The hull survey is always done during haulout; never in the water. Rigging and engine surveys are done in the water.
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Old 02-02-2016, 06:30   #5
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Re: Surveying a Boat on the Hard

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Originally Posted by Island Time O25 View Post
What price range are you looking at? Sometimes splashing a 30+ year old boat just for the survey may not be financially feasible for the parties. IMO your own research plus a good surveyor will tell you more about a boat and its characteristics than just a splash and a not so good surveyor. Most of the factors affecting the boat can be deduced even with her sitting on the hard. Such as how her engine runs, beefiness of her rig, underwater profile, comfort of her layout, etc. Just like with cars you should at least be able to differentiate a Honda from a Yugo. Now if one is choosing between a Yugo and a Fiat that's a different story.

Thanks a lot for the info, we're looking at between 30-40k.
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Old 02-02-2016, 06:33   #6
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Re: Surveying a Boat on the Hard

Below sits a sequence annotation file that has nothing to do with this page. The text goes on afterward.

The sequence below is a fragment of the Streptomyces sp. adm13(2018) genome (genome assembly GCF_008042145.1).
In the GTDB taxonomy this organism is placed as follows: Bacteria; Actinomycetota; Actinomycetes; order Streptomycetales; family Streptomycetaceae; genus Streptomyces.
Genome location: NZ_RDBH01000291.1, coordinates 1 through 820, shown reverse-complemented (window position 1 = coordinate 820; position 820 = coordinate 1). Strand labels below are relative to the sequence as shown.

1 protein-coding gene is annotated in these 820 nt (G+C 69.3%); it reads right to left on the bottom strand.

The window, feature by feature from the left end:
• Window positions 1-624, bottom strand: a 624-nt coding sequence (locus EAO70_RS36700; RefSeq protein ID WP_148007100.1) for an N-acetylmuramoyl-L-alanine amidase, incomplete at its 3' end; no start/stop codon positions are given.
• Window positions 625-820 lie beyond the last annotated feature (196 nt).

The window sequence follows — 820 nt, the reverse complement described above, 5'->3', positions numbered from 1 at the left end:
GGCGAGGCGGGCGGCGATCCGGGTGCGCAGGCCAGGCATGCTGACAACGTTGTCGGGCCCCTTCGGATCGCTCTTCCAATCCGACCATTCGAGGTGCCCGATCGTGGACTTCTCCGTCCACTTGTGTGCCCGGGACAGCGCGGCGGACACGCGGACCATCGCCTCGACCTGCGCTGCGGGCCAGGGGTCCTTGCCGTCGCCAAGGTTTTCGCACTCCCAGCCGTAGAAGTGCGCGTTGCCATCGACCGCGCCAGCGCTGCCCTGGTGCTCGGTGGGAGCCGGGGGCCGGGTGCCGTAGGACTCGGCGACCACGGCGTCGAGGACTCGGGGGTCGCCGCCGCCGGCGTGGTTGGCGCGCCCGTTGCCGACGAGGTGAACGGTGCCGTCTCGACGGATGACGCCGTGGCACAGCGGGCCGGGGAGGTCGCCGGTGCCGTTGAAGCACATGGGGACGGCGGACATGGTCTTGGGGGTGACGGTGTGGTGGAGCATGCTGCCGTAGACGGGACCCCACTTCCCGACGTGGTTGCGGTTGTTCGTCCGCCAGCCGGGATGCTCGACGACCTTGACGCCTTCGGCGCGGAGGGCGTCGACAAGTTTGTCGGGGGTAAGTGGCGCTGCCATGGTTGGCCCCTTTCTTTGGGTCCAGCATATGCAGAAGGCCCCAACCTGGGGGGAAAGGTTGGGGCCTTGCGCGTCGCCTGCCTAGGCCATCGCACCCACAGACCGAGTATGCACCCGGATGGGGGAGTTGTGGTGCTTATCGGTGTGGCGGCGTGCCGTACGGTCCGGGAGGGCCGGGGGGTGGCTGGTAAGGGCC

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Most surveys do both. If the boat is in the water, survey them sea trial; if originally on the hard, survey then splash and sea trial. Need to do both--survey, haul out inspection and sea trial.
Thanks for the reply, so let's say this boat is on the hard has all sails stowed away along will all of its gear and hasn't been in the water in about 1.5 years, I'm assuming they'll still splash her and fire up the engine and just do the trial under power? Also with sea trials is there anything the potential owner should be doing other than following the surveyor around?
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Old 02-02-2016, 06:52   #7
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Re: Surveying a Boat on the Hard